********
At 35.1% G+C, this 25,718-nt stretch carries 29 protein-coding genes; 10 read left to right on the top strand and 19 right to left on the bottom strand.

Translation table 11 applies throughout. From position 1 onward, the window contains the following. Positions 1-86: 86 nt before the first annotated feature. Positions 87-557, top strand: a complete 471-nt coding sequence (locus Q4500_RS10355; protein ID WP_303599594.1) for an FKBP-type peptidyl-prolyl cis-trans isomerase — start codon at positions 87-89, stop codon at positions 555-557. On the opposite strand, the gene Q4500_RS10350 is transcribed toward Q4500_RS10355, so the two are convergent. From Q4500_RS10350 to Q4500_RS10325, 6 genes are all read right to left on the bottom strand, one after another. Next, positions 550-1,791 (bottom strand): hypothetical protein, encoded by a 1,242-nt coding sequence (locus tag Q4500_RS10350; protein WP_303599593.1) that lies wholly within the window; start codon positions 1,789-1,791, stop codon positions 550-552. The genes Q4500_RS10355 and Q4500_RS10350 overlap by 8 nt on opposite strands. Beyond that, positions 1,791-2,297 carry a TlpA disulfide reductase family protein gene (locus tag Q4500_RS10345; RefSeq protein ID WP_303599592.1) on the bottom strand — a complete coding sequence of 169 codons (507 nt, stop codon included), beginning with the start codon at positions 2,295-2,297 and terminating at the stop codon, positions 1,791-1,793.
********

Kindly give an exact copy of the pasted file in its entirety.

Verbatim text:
At 35.1% G+C, this 25,718-nt stretch carries 29 protein-coding genes; 10 read left to right on the top strand and 19 right to left on the bottom strand.

Translation table 11 applies throughout. From position 1 onward, the window contains the following. Positions 1-86: 86 nt before the first annotated feature. Positions 87-557, top strand: a complete 471-nt coding sequence (locus Q4500_RS10355; protein ID WP_303599594.1) for an FKBP-type peptidyl-prolyl cis-trans isomerase — start codon at positions 87-89, stop codon at positions 555-557. On the opposite strand, the gene Q4500_RS10350 is transcribed toward Q4500_RS10355, so the two are convergent. From Q4500_RS10350 to Q4500_RS10325, 6 genes are all read right to left on the bottom strand, one after another. Next, positions 550-1,791 (bottom strand): hypothetical protein, encoded by a 1,242-nt coding sequence (locus tag Q4500_RS10350; protein WP_303599593.1) that lies wholly within the window; start codon positions 1,789-1,791, stop codon positions 550-552. The genes Q4500_RS10355 and Q4500_RS10350 overlap by 8 nt on opposite strands. Beyond that, positions 1,791-2,297 carry a TlpA disulfide reductase family protein gene (locus tag Q4500_RS10345; RefSeq protein ID WP_303599592.1) on the bottom strand — a complete coding sequence of 169 codons (507 nt, stop codon included), beginning with the start codon at positions 2,295-2,297 and terminating at the stop codon, positions 1,791-1,793.